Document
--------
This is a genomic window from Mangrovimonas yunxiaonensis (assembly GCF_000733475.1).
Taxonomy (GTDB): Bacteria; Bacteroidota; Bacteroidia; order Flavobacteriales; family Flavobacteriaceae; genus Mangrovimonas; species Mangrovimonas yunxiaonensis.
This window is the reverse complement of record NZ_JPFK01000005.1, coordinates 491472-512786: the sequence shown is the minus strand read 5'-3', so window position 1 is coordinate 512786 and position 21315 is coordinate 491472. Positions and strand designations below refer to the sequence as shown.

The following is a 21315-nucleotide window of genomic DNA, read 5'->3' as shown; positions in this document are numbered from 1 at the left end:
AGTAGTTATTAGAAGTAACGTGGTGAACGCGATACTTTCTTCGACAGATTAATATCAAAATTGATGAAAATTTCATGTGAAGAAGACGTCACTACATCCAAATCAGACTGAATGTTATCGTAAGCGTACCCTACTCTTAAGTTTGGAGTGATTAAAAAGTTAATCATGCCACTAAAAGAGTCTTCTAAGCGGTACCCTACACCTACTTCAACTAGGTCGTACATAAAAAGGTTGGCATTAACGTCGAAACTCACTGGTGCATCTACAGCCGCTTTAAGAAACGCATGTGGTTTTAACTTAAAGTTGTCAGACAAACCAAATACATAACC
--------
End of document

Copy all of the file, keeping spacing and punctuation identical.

This is a genomic window from Mangrovimonas yunxiaonensis (assembly GCF_000733475.1).
Taxonomy (GTDB): Bacteria; Bacteroidota; Bacteroidia; order Flavobacteriales; family Flavobacteriaceae; genus Mangrovimonas; species Mangrovimonas yunxiaonensis.
This window is the reverse complement of record NZ_JPFK01000005.1, coordinates 491472-512786: the sequence shown is the minus strand read 5'-3', so window position 1 is coordinate 512786 and position 21315 is coordinate 491472. Positions and strand designations below refer to the sequence as shown.

The following is a 21315-nucleotide window of genomic DNA, read 5'->3' as shown; positions in this document are numbered from 1 at the left end:
AGTAGTTATTAGAAGTAACGTGGTGAACGCGATACTTTCTTCGACAGATTAATATCAAAATTGATGAAAATTTCATGTGAAGAAGACGTCACTACATCCAAATCAGACTGAATGTTATCGTAAGCGTACCCTACTCTTAAGTTTGGAGTGATTAAAAAGTTAATCATGCCACTAAAAGAGTCTTCTAAGCGGTACCCTACACCTACTTCAACTAGGTCGTACATAAAAAGGTTGGCATTAACGTCGAAACTCACTGGTGCATCTACAGCCGCTTTAAGAAACGCATGTGGTTTTAACTTAAAGTTGTCAGACAAACCAAATACATAACC